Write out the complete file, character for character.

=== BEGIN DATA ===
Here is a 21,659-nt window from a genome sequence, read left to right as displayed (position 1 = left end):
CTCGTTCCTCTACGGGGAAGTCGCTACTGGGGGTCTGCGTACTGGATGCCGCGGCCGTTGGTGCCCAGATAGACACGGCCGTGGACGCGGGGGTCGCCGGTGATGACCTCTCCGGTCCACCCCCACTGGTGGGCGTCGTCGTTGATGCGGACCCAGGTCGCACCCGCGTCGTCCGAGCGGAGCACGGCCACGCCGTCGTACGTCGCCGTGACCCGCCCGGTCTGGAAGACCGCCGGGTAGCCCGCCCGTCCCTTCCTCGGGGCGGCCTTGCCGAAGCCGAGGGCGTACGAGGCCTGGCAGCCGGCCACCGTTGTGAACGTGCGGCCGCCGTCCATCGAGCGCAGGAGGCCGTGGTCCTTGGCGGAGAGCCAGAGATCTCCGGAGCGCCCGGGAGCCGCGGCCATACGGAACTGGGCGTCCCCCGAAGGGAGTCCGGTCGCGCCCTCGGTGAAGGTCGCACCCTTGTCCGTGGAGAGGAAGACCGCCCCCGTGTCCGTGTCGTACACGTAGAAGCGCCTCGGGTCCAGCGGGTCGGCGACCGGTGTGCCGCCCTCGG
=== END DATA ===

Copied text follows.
Here is a 21,659-nt window from a genome sequence, read left to right as displayed (position 1 = left end):
CTCGTTCCTCTACGGGGAAGTCGCTACTGGGGGTCTGCGTACTGGATGCCGCGGCCGTTGGTGCCCAGATAGACACGGCCGTGGACGCGGGGGTCGCCGGTGATGACCTCTCCGGTCCACCCCCACTGGTGGGCGTCGTCGTTGATGCGGACCCAGGTCGCACCCGCGTCGTCCGAGCGGAGCACGGCCACGCCGTCGTACGTCGCCGTGACCCGCCCGGTCTGGAAGACCGCCGGGTAGCCCGCCCGTCCCTTCCTCGGGGCGGCCTTGCCGAAGCCGAGGGCGTACGAGGCCTGGCAGCCGGCCACCGTTGTGAACGTGCGGCCGCCGTCCATCGAGCGCAGGAGGCCGTGGTCCTTGGCGGAGAGCCAGAGATCTCCGGAGCGCCCGGGAGCCGCGGCCATACGGAACTGGGCGTCCCCCGAAGGGAGTCCGGTCGCGCCCTCGGTGAAGGTCGCACCCTTGTCCGTGGAGAGGAAGACCGCCCCCGTGTCCGTGTCGTACACGTAGAAGCGCCTCGGGTCCAGCGGGTCGGCGACCGGTGTGCCGCCCTCGG